Lanercost Priory

On our way up to Scotland in June we travelled via The Bowes Museum at Barnard Castle and Lanercost Priory. At The Bowes we looked at the latest exhibition Shoes : Pleasure and Pain; saw the famous automaton Swan in limited action and enjoyed a lovely selection of portraits of English women: English Rose – Feminine Beauty from Van Dyck to Sargent. Our Art Fund cards gave us free admission to everything and the Museum – a French Chateau plonked down in the Yorkshire Dales – has a good cafe and well-stocked shop.

Bowes Museum

The Bowes Museum

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Armathwaite Signal Box and Local FoSCL Walk

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John at The Signal Box

Saturday 7 May : Armathwaite Signal Box visit & short walk, 7 miles Moderate
Visit the restored signal box and optional short circular walk. Coombs Wood – Longdales – Ainstable – Armathwaite. Alight (11.15 connects with 08.49 train from Leeds) & return Armathwaite (16.32 train to Leeds). (For signal box visit only return on 14.40 train). (J&TJ) [John and Tracey Johnson]

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Coop House in Cumbria before Christmas

we are here

The tree is decorated, the presents have been bought and the cards have been written and posted. But there’s still shopping and cooking to be done and there are gifts to be wrapped so what better time could there be to take off for a 2 night pre-Christmas break, literally away-from-it-all, at a Landmark at Netherby in Cumbria – Coop House? Continue reading

The Leeds Library Summer Day Out In The Lake District

How can you tell you’re on a summer day trip to the Lake District? Yes, it teems with rain all day long. Still, we were not deterred as we waited for our coach to pick us up at Bramhope Church bus stop. We hoped the rain would cease but unfortunately it didn’t. Never mind our main aims were not to climb  the peaks nor to stride out across the fells but to make indoor visits to The Armitt Library in Ambleside in the morning and to Blackwell near Bowness in the afternoon.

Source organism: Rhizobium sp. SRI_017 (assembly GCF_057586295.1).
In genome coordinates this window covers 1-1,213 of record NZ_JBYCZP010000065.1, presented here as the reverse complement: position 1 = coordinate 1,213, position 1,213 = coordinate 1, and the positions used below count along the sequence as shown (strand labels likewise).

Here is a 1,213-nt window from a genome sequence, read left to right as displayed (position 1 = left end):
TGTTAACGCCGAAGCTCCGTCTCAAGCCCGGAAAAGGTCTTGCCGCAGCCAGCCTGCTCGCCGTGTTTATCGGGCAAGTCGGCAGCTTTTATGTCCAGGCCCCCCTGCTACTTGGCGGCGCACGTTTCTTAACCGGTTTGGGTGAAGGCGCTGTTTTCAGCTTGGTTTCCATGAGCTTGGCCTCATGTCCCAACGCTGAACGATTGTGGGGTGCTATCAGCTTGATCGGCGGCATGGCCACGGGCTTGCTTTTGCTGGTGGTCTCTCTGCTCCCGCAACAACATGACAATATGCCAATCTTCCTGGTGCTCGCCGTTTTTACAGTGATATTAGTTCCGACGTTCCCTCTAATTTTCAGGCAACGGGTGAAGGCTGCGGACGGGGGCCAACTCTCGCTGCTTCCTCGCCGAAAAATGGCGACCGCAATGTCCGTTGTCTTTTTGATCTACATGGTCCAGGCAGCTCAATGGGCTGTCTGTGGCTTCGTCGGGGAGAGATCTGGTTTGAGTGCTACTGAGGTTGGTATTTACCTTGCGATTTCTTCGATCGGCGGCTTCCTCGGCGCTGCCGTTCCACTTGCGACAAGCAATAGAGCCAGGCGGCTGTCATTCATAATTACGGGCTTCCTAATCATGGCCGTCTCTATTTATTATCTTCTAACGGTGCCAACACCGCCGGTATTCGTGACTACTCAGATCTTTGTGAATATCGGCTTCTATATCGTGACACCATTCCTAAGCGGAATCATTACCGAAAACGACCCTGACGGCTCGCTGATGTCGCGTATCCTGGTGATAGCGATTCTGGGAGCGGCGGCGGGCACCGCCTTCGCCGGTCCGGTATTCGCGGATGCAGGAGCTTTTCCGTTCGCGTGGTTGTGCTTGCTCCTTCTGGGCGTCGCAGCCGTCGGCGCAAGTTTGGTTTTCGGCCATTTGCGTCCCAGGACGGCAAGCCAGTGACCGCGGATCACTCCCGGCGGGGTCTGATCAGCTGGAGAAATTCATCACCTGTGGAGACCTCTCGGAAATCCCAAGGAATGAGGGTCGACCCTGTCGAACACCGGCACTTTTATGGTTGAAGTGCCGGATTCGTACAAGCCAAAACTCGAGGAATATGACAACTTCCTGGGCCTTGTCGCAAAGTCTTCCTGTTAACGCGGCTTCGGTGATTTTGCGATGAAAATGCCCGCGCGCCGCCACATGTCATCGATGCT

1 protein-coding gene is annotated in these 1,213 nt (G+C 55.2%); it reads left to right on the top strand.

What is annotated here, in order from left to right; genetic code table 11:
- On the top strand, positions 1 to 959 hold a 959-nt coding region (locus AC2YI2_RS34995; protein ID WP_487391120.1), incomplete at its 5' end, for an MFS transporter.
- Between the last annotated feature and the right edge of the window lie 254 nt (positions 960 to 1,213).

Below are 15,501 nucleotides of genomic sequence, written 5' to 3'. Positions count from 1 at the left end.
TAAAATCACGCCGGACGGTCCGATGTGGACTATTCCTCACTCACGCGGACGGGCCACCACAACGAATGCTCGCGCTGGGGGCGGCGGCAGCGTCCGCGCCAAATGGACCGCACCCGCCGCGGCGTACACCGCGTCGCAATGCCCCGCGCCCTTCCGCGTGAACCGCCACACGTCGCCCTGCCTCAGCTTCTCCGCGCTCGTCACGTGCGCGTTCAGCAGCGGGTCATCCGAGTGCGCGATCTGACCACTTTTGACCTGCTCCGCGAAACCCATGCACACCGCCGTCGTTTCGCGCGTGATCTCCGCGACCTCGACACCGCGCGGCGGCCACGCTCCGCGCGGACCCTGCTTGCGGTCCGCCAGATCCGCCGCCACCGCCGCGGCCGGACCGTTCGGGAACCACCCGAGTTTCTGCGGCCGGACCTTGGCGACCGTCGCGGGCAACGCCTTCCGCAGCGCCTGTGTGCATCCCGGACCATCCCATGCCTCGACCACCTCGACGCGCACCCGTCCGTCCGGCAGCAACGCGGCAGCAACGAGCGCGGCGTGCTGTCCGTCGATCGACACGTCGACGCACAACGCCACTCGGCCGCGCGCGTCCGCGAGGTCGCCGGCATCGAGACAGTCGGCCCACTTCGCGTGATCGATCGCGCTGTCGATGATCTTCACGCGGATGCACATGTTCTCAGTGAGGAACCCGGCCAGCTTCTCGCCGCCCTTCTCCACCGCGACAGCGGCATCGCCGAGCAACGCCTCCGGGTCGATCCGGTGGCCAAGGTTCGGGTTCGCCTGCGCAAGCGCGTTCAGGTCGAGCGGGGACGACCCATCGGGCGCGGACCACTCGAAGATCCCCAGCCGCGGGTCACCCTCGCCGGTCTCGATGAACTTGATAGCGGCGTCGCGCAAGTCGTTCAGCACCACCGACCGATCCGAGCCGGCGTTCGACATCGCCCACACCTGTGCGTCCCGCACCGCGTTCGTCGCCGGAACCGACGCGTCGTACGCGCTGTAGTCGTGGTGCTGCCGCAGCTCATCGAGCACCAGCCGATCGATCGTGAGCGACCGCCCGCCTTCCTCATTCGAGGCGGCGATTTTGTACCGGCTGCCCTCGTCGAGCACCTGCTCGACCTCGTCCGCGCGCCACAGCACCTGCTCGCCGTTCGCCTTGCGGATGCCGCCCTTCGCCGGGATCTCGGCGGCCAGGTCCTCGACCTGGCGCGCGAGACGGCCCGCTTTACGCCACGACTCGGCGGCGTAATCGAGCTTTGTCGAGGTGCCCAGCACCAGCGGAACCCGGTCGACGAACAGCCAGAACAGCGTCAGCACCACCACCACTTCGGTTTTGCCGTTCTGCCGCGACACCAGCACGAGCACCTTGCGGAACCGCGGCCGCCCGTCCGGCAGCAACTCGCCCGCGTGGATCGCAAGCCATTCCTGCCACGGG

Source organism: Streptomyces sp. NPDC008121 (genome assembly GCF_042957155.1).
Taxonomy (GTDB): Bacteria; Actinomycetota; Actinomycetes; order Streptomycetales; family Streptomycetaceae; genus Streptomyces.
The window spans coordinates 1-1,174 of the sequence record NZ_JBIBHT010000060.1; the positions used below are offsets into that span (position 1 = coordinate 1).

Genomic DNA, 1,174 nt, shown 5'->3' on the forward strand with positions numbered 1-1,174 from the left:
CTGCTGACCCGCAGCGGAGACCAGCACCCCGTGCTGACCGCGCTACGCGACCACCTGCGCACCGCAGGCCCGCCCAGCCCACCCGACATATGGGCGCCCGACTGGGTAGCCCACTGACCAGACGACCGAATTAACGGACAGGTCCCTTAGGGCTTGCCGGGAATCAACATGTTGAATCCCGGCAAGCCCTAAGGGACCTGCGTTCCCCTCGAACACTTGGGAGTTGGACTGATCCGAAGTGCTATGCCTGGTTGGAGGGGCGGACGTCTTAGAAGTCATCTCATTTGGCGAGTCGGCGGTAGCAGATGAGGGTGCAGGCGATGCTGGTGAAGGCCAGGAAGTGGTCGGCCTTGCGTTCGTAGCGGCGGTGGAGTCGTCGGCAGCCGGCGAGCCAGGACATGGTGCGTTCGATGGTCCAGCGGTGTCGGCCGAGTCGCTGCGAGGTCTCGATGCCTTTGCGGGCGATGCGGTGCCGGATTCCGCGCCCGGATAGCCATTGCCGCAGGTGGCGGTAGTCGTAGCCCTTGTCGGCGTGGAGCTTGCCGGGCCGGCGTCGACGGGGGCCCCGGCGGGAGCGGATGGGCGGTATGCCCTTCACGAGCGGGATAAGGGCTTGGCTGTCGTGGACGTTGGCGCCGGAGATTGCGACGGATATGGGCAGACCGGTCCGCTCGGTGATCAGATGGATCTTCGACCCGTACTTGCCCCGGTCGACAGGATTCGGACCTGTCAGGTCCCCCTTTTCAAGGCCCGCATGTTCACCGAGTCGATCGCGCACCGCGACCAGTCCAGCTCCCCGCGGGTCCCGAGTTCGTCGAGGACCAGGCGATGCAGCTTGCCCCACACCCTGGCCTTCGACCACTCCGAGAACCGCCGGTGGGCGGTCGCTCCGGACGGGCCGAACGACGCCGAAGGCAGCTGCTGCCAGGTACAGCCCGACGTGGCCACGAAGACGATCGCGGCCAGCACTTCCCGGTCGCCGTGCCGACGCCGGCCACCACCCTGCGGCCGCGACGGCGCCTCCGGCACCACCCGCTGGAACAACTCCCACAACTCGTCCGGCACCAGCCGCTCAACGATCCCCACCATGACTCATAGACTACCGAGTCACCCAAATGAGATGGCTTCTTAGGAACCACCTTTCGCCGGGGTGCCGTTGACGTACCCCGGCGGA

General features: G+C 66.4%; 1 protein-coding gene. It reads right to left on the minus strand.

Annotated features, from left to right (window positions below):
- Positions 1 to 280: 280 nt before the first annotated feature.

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How true! How true!

Armitt

The Armitt Library was founded by the will of Mary Louise Armitt and the wishes of her two sisters, “to create a collection of books of scientific, literary and antiquarian value” for the “student and book-lover”, and eventually a small museum. It was opened in 1912, and embodied the old 1828 Ambleside Book Society, of which William Wordsworth had been a member, and the Ambleside Ruskin Library, founded by Hardiwcke Rawnsley in 1882 with the active support of John Ruskin. The Library is now in a purpose-built home just north of Ambleside on the Rydal Road.

In 1934 Beatrix Potter gave many of her watercolours and drawings of fungi, mosses and fossils to the  Armitt Library some of which are on display. She had become a member on her marriage to William Heelis in 1913 who was the Library’s solictor since 1912.”

Potter's work

Admiring Potter’s drawings and watercolours

The Armitt Museum houses so much more than just the original core book collection. Alongside the story of Beatrix Potter and the Lake District is a large collection of her exquisite drawings, the library of The Fell and Rock Climbing Club and a gallery devoted to the work of German artist Kurt Schwitters.